Mar 2, 2007 (CIDRAP News) Federal health officials are using an analysis of an Escherichia coli O157:H7 outbreak that involved 18 cases in December 2005 to remind people of the dangers of drinking unpasteurized milk.
The outbreak was traced to a farm in Cowlitz County, Washington, that ran a cow-share program, in which people bought interests in dairy cows and received raw milk in return, according to the Centers for Disease Control and Prevention (CDC).
By interviewing 43 of 45 families who held shares in the cows, health investigators found 18 cases of E coli infection, 8 of which were laboratory-confirmed, according to the report in today's Morbidity and Mortality Weekly Repor (MMWR). The 18 case-patients constituted 13% of the 140 people who reported drinking raw milk from the farm.
Five patients were hospitalized, and four of them had hemolytic uremic syndrome (HUS), a potentially fatal kidney disorder. The hospitalized patients were all children (aged 1 to 13).
Investigators analyzed the DNA fingerprints of E coli O157:H7 from eight patients and found that seven of them matched one another and also matched isolates from milk samples and environmental samples from the milking-parlor floor, the report says. In addition, there was a dose-response relationship between milk consumption and the risk of illness, with a 37.5% risk for those who drank 3 or more cups daily.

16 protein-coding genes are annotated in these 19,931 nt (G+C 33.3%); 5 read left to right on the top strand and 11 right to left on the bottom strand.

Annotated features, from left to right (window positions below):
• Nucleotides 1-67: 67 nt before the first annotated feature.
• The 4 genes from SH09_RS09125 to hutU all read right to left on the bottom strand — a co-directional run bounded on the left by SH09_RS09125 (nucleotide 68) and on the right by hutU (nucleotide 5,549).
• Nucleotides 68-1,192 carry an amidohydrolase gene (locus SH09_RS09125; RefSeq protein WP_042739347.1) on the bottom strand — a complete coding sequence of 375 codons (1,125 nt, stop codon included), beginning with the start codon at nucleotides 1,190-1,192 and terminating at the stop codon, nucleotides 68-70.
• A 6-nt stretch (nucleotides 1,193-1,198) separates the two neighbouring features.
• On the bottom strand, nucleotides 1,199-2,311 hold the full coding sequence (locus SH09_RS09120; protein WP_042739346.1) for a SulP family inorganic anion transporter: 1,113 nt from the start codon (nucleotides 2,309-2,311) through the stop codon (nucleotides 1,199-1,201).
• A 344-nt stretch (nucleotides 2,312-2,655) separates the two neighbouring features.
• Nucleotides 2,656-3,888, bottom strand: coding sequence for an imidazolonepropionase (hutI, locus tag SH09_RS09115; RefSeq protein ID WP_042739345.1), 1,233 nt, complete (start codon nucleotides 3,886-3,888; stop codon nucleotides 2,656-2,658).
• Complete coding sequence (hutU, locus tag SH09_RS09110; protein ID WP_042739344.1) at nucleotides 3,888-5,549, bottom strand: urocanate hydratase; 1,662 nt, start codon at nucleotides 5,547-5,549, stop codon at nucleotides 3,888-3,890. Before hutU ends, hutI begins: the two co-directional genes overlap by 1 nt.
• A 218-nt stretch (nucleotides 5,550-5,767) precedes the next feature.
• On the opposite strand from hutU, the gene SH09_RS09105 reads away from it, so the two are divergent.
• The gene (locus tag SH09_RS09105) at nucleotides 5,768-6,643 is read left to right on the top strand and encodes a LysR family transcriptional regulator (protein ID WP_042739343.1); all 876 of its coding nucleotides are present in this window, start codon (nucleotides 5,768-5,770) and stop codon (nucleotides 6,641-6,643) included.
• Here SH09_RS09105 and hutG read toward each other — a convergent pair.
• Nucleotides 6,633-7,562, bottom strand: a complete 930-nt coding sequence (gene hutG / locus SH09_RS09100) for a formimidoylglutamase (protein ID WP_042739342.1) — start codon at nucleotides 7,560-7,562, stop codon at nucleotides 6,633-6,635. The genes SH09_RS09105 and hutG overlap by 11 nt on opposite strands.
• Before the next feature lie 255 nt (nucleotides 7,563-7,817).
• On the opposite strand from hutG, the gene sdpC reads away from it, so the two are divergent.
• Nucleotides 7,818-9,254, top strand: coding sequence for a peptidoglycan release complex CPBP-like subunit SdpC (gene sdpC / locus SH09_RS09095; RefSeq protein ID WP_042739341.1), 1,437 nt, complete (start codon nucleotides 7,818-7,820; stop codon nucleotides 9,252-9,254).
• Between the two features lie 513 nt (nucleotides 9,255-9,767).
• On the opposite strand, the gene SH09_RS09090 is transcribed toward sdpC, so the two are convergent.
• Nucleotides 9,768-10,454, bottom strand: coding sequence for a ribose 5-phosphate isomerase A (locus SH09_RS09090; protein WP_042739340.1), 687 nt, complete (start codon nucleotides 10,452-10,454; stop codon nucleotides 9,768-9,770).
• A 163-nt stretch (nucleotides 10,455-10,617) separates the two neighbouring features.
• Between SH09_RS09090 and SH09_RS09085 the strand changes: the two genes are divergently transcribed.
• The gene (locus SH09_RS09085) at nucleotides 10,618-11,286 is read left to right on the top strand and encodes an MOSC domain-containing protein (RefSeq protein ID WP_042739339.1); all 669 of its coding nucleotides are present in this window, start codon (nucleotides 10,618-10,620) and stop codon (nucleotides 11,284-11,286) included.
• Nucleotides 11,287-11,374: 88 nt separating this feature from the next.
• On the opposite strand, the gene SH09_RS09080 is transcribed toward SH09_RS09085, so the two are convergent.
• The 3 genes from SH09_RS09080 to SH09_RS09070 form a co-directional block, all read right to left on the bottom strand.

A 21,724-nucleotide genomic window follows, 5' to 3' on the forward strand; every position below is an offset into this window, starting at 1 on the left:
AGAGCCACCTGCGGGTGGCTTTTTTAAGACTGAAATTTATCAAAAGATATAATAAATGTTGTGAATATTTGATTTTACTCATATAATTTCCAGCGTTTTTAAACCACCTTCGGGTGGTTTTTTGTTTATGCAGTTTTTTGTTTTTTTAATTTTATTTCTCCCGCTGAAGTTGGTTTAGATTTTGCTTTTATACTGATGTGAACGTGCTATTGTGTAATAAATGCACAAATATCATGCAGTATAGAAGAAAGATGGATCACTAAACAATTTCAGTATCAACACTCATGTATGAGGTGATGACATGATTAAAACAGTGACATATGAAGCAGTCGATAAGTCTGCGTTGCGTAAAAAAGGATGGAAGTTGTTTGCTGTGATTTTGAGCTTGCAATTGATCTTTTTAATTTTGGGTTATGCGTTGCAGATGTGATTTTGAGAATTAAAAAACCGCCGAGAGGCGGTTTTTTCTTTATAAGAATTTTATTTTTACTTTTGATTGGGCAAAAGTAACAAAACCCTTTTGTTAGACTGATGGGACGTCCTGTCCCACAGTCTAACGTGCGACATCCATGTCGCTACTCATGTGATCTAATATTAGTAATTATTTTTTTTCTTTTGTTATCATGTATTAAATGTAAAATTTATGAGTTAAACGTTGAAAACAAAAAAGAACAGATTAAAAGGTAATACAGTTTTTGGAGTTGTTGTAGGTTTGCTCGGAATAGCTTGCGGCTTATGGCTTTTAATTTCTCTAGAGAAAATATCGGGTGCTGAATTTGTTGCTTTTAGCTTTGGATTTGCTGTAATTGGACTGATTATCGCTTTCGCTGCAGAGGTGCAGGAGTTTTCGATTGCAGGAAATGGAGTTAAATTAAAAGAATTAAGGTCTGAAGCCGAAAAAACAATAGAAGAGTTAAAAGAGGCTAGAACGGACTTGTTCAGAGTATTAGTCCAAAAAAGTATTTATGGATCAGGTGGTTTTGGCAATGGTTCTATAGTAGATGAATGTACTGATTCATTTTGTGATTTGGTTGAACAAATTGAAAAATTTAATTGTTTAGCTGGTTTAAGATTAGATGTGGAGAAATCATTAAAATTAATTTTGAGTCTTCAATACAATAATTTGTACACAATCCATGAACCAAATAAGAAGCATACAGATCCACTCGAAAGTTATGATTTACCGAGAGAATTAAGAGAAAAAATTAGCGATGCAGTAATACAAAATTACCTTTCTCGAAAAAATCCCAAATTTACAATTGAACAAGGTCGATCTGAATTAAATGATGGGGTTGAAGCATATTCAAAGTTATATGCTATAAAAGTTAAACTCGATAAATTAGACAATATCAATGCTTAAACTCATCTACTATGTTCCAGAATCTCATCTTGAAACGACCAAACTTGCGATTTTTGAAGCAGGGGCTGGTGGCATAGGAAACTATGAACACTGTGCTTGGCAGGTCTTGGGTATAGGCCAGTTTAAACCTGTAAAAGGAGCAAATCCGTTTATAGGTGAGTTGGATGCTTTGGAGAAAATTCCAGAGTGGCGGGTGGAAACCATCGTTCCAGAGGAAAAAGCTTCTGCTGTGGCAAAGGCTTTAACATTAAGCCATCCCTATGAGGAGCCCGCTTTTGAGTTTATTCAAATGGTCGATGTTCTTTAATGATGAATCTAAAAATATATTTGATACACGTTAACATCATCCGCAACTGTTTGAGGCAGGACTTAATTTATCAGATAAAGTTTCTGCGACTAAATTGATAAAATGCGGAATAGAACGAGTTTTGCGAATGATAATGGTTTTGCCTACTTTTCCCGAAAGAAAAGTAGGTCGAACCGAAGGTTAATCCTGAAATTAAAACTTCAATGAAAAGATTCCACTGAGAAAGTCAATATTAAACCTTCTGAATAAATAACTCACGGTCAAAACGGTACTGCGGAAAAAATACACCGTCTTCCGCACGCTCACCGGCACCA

Raw milk can be sold legally in Washington state under a licensing system, but the farm blamed for the outbreak was not licensed, according to the CDC. Inspectors said they found mud and manure on the floor of the milking area, inadequate handwashing facilities, and improper procedures for cleaning equipment.
In a news release yesterday, the Food and Drug Administration said raw milk can be contaminated not only with E coli, but also with Salmonella, Listeria, Campylobacter, and Brucella species.
The MMWR report says 33 outbreaks linked to raw milk, involving E coli O157:H7, Salmonella, and Campylobacter, were reported to the CDC from 1988 through 2005.
The FDA statement listed higher numbers, saying the CDC identified 45 outbreaks linked to raw milk or cheese made from raw milk between 1998 and May 2005. Those outbreaks involved 1,007 illnesses, 104 hospitalizations, and 2 deaths. The statement didn't specify whether this included all pathogens, and FDA officials could not be reached for clarification this afternoon.
Raw milk has been banned from interstate commerce since 1987, but it can be sold legally in 27 states. However, "Because raw milk certification has failed to prevent many raw-milk-associated infections in the past, consumers should not assume that certified raw milk is free of pathogens," the CDC says.
The FDA noted that proponents of raw milk claim that it is more nutritious than pasteurized milk and is inherently antimicrobial. "Research has shown that these claims are myths," the statement said.
CDC. Echerichia coli O157:H7 infection associated with drinking raw milkWashington and Oregon, November-Decmeber 2005. MMWR 2007 Mar 2;56(8):165-7 [Full text]
FDA news release